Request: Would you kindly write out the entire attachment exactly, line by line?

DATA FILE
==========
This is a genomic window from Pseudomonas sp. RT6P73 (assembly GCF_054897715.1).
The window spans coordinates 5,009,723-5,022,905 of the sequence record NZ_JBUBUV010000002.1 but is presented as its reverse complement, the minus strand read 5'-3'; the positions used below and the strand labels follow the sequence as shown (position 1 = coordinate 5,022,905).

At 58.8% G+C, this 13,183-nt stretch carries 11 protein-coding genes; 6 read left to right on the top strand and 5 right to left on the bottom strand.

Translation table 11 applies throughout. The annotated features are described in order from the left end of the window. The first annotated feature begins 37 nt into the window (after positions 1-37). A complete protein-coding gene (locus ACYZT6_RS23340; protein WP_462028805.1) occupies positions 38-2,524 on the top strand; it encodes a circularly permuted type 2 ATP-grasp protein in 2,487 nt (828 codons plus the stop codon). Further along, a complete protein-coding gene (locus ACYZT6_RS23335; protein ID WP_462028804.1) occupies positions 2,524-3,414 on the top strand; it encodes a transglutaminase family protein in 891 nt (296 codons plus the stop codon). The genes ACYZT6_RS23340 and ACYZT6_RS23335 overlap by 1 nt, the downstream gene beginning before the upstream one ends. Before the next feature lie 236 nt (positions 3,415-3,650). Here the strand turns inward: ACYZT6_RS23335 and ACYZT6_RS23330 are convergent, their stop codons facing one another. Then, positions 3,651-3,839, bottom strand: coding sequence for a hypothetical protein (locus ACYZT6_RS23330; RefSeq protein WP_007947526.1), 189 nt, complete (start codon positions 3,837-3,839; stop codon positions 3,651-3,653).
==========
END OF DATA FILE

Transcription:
This is a genomic window from Pseudomonas sp. RT6P73 (assembly GCF_054897715.1).
The window spans coordinates 5,009,723-5,022,905 of the sequence record NZ_JBUBUV010000002.1 but is presented as its reverse complement, the minus strand read 5'-3'; the positions used below and the strand labels follow the sequence as shown (position 1 = coordinate 5,022,905).

At 58.8% G+C, this 13,183-nt stretch carries 11 protein-coding genes; 6 read left to right on the top strand and 5 right to left on the bottom strand.

Translation table 11 applies throughout. The annotated features are described in order from the left end of the window. The first annotated feature begins 37 nt into the window (after positions 1-37). A complete protein-coding gene (locus ACYZT6_RS23340; protein WP_462028805.1) occupies positions 38-2,524 on the top strand; it encodes a circularly permuted type 2 ATP-grasp protein in 2,487 nt (828 codons plus the stop codon). Further along, a complete protein-coding gene (locus ACYZT6_RS23335; protein ID WP_462028804.1) occupies positions 2,524-3,414 on the top strand; it encodes a transglutaminase family protein in 891 nt (296 codons plus the stop codon). The genes ACYZT6_RS23340 and ACYZT6_RS23335 overlap by 1 nt, the downstream gene beginning before the upstream one ends. Before the next feature lie 236 nt (positions 3,415-3,650). Here the strand turns inward: ACYZT6_RS23335 and ACYZT6_RS23330 are convergent, their stop codons facing one another. Then, positions 3,651-3,839, bottom strand: coding sequence for a hypothetical protein (locus ACYZT6_RS23330; RefSeq protein WP_007947526.1), 189 nt, complete (start codon positions 3,837-3,839; stop codon positions 3,651-3,653).